Heavy raindrops continue to drizzle through the dense treetops from the tropical shower that has just ended. Our guide, Frank, leaves. For the past two hours, he has been introducing us to some of the inhabitants and protégés of Manuel Antonio National Park. His trained eyes have spotted animals even in the densest thicket, which we could hardly recognize even through the telescope.
Now we are on our own, and I turn to my husband and ask a rather rhetorical question: will we even catch sight of any wildlife without him?
Under the tree tops right next to the beach, Frank has left us to our own devices, and we decide to explore the small peninsula, which is also part of the national park. To get there, we stroll leisurely along the sandy path and become aware of the little Capuchin Monkeys sitting on the branches all around. Some sit there alone and watch us. Others sit together in pairs and one monkey delouses the other. The faces the delousing monkey makes are hilarious and we can’t help but laugh when we spot them. But what follows immediately afterwards is beyond comparison:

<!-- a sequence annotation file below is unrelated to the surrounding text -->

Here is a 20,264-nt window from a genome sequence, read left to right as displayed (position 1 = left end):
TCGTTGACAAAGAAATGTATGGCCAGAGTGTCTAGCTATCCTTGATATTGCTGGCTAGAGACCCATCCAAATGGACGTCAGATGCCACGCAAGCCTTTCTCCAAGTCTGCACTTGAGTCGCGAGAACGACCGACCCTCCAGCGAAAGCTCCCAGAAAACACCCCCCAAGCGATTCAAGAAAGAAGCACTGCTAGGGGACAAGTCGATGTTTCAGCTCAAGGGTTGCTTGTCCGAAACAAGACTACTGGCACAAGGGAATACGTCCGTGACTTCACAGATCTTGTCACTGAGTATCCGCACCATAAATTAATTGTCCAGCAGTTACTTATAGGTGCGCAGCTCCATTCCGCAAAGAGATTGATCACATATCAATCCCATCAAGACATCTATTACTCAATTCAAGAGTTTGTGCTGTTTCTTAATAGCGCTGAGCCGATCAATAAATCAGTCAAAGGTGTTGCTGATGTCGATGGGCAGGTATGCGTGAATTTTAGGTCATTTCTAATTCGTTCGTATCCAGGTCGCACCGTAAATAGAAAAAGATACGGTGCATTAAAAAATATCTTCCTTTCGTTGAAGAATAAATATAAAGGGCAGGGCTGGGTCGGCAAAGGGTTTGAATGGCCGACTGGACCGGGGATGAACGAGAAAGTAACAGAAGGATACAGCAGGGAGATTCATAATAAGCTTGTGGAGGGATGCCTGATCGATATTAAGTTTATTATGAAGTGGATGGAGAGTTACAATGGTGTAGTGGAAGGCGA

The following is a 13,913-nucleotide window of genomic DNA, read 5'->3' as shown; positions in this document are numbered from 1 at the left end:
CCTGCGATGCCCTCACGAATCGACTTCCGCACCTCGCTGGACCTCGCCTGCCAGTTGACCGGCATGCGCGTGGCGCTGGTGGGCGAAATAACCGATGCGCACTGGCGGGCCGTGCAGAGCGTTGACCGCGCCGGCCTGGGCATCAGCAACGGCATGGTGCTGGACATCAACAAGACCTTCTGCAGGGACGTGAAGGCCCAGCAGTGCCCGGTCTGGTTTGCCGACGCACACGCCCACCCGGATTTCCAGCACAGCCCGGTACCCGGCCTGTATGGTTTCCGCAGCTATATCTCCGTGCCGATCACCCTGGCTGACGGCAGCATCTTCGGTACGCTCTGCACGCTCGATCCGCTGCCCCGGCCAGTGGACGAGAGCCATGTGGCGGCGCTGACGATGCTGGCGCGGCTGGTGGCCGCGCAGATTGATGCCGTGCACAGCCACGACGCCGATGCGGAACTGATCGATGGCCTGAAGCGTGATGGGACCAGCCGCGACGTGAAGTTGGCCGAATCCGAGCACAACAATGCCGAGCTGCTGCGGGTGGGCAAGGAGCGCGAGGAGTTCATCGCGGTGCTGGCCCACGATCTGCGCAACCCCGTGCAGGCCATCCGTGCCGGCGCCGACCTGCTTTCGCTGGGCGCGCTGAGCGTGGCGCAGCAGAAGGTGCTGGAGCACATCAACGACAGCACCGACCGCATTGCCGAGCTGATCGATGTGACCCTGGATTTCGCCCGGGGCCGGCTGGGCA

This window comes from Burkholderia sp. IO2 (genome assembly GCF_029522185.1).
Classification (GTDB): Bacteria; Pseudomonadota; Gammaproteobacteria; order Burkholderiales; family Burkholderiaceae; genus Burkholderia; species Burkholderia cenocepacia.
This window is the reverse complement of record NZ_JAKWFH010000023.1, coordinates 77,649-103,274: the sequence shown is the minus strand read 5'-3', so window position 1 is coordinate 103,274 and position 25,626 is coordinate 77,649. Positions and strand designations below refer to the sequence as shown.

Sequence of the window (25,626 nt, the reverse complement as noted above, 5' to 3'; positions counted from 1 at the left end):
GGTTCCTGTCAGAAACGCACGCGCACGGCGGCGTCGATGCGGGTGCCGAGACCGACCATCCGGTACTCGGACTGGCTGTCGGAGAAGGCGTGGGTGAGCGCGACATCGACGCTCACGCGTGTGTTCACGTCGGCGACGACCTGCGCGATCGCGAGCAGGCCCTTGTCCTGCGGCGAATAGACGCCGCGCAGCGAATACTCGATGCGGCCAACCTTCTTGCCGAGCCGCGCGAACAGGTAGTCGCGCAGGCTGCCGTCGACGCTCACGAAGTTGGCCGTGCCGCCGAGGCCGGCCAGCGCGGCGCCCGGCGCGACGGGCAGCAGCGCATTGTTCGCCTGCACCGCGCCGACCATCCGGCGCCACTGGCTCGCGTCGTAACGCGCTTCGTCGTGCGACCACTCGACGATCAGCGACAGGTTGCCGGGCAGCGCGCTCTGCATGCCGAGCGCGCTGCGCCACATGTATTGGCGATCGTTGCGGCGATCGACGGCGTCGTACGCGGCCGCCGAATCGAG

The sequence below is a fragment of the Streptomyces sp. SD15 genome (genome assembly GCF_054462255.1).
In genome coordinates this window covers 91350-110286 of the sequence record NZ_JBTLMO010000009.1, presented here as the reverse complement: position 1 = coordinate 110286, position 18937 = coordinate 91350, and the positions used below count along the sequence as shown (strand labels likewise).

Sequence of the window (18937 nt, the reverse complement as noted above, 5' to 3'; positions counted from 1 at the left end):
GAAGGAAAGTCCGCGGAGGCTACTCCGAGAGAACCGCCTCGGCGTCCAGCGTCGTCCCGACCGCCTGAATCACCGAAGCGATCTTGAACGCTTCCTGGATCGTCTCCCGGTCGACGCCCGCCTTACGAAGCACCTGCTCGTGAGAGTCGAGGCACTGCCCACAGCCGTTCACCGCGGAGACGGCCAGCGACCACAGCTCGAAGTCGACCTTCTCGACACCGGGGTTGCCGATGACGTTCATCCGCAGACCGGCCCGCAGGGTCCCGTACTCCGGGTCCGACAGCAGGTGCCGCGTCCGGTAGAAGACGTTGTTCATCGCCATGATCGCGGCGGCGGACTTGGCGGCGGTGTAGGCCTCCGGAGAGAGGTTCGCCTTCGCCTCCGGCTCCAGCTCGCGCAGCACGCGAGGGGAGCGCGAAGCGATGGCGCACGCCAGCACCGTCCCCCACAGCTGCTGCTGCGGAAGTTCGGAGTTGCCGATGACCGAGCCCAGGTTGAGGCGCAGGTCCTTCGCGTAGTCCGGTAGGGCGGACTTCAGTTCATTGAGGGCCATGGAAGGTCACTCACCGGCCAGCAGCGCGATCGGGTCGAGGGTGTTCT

Some of the little monkeys jump skillfully over the densely overgrown branches. Their eyes are stiffly focused on something in the sand. In no time at all they are out of the trees and down on the beach. They start rummaging through the bags of a few tourists. These don’t even notice the little raid, although they are only a few metres away enjoying the ocean. The monkeys are not exactly careful with their belongings – here a piece of clothing flies through the air, there a flip-flop. The little monos only want one thing: food!
Info: For this reason, no food of any kind is allowed to be taken into Manuel Antonio National Park. At the entrance, the rangers check the tourists’ backpacks, but this information has probably not reached the monkeys yet.